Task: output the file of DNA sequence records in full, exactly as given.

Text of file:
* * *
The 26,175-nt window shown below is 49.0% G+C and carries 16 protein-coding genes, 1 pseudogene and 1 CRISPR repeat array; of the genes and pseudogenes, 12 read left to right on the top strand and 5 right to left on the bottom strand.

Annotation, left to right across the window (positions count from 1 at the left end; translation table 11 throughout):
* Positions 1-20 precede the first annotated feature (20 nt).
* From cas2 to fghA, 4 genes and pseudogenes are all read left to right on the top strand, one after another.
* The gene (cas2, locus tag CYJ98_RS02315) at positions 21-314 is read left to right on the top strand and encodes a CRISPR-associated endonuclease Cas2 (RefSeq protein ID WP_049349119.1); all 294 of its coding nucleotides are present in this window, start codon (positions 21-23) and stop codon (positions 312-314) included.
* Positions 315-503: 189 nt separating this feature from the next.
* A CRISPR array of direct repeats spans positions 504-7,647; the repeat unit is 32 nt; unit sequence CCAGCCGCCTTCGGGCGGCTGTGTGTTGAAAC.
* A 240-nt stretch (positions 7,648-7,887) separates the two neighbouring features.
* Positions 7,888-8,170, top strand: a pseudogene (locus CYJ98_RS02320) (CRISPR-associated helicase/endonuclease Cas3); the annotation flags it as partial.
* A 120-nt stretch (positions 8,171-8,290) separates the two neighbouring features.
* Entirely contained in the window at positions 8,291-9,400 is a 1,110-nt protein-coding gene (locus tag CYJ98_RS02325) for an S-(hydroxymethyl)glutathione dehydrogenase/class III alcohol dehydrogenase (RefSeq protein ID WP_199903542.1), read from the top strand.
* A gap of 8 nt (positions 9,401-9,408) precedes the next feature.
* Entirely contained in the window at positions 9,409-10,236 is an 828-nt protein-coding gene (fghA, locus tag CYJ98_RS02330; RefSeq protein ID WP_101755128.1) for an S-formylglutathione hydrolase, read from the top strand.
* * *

The 26,175-nt window shown below is 49.0% G+C and carries 16 protein-coding genes, 1 pseudogene and 1 CRISPR repeat array; of the genes and pseudogenes, 12 read left to right on the top strand and 5 right to left on the bottom strand.

Annotation, left to right across the window (positions count from 1 at the left end; translation table 11 throughout):
* Positions 1-20 precede the first annotated feature (20 nt).
* From cas2 to fghA, 4 genes and pseudogenes are all read left to right on the top strand, one after another.
* The gene (cas2, locus tag CYJ98_RS02315) at positions 21-314 is read left to right on the top strand and encodes a CRISPR-associated endonuclease Cas2 (RefSeq protein ID WP_049349119.1); all 294 of its coding nucleotides are present in this window, start codon (positions 21-23) and stop codon (positions 312-314) included.
* Positions 315-503: 189 nt separating this feature from the next.
* A CRISPR array of direct repeats spans positions 504-7,647; the repeat unit is 32 nt; unit sequence CCAGCCGCCTTCGGGCGGCTGTGTGTTGAAAC.
* A 240-nt stretch (positions 7,648-7,887) separates the two neighbouring features.
* Positions 7,888-8,170, top strand: a pseudogene (locus CYJ98_RS02320) (CRISPR-associated helicase/endonuclease Cas3); the annotation flags it as partial.
* A 120-nt stretch (positions 8,171-8,290) separates the two neighbouring features.
* Entirely contained in the window at positions 8,291-9,400 is a 1,110-nt protein-coding gene (locus tag CYJ98_RS02325) for an S-(hydroxymethyl)glutathione dehydrogenase/class III alcohol dehydrogenase (RefSeq protein ID WP_199903542.1), read from the top strand.
* A gap of 8 nt (positions 9,401-9,408) precedes the next feature.
* Entirely contained in the window at positions 9,409-10,236 is an 828-nt protein-coding gene (fghA, locus tag CYJ98_RS02330; RefSeq protein ID WP_101755128.1) for an S-formylglutathione hydrolase, read from the top strand.